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So Absinthes.com just opened preorders for a Roquette that's been aged for five years in oak. What's especially interesting is that it is the very first batch that has been aged! I ordered a bottle of Roquette when it was first released; I had just started exploring absinthe. I remember it being very medicinal, the current offerings are tamer in that regard. Now that I've had years to develop my palate I may appreciate it more, I'm not sure. This combined with the five years of oak aging is sure to result in an incredibly unique absinthe, without doubt. What are everyone's thoughts?

 

I will say this- these big releases coming in rapid fire are killing my wallet! First the Terminus, then L'Ancienne, and now this. I'm not sure if I can swing it so close together, my girlfriend will stage an intervention!

 

http://www.absinthes.com/product_info.php?products_id=1190

 

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With so many problems around Pernot absinthes lately - I'm not remotely interested in this. Last bottle of Roquette was garbage and Vieux Pontarlier has been supertails as well. Maybe it is a good absinthe, seeing it is from the first batch... but that distillery isn't getting any more business from me until they provide some verifiable quality control.

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That's upsetting to hear, because I've always been a big fan of Emile Pernot products. My last bottle of Roquette, which I greatly enjoyed, was about a year ago and I've never been a drinker of Vieux Pontarlier. Is this a very recent issue?

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I still have some of that bad batch in question. It's horrible. Enough so to make me extremely Leary of this. Though if it's really from the first batch maybe all is well.

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I feel somewhat validated reading these posts. I had read so many great things about Roquette and was very disappointed with my bottle. It's not good, and I'm reluctant to try the other absinthes from that distillery.

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Snap. Well I won't be ordering any of the current Roquette then until I hear things have improved. Damn, that's a shame.

 

Edit: Hedonist, the Emile Pernot distillery makes some really enjoyable absinthes- Their Authentique and Perroquet are truly excellent and they've had some great releases in the past- like the Sauvage(reportedly, I missed out on this one) and the Doubs Mystique, which I really loved. Hopefully they get back on their game!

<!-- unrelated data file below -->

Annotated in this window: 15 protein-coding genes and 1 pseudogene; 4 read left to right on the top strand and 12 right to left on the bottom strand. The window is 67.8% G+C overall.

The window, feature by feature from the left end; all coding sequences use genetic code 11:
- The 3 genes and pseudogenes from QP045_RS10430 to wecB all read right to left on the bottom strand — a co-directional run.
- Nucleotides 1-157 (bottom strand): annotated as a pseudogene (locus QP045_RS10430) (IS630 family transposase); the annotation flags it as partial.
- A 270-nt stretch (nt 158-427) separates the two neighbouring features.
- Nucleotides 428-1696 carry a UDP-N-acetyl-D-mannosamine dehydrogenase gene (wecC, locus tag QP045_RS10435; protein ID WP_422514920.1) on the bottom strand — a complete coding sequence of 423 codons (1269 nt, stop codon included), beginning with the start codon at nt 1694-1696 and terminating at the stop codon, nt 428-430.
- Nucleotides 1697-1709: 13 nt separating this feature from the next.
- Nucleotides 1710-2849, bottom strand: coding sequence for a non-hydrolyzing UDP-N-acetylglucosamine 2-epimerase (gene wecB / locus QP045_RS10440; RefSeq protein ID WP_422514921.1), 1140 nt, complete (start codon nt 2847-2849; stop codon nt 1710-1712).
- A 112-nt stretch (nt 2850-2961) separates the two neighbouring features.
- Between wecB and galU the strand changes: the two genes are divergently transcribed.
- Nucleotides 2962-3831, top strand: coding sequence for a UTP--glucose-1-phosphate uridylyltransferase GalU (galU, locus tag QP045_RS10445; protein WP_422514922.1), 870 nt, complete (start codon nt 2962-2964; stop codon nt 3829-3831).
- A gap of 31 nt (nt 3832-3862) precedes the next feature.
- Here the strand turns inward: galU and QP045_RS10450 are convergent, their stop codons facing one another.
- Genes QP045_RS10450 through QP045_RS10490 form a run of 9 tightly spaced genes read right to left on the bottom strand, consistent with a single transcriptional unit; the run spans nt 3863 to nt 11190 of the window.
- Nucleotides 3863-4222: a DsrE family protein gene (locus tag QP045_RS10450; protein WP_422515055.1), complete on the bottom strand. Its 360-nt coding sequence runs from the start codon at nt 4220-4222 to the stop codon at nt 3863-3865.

Edited by DanPatrick

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Dan, that's what I'm wondering - is it the entire distillery? I've read good things about Authentique, but I'm reluctant to pull the trigger given my experience with Roquette. Is Authentique going to be just another $65 bottle of crap?

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This particular bottling should be fine.

It was distilled in 2010, and is identified as from the first batch.

 

As far as I can tell, the only problems from E.P products are a later batch of Roquette and at least one batch of Vieux Pontarlier, that seem to date sometime about 2012.

I can't find any mention of a seriously flawed batch of other EP's products.

 

As for me, I think that Vieux Pontarlier is probably off my list for years to come.

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Well screw it. I'm pretty excited about a first release Roquette aged in oak for five years- I just ordered it, along with some others. Let's see how it turned out!

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That last post was written while I had Absinthes.com's order screen up in a window and I was debating with myself on whether to do it or not. It was stream-of-consciousness straight to my keyboard- not directed at anyone :)

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I just finished a sample of it. This is what Roquette should be, I loved it when it was new, it was my favorite at the time but the quality slipped and I was critical to those that had a connection to the distillery. This early batch is everything I could hope for, everything that I remember from the past and now sophisticated.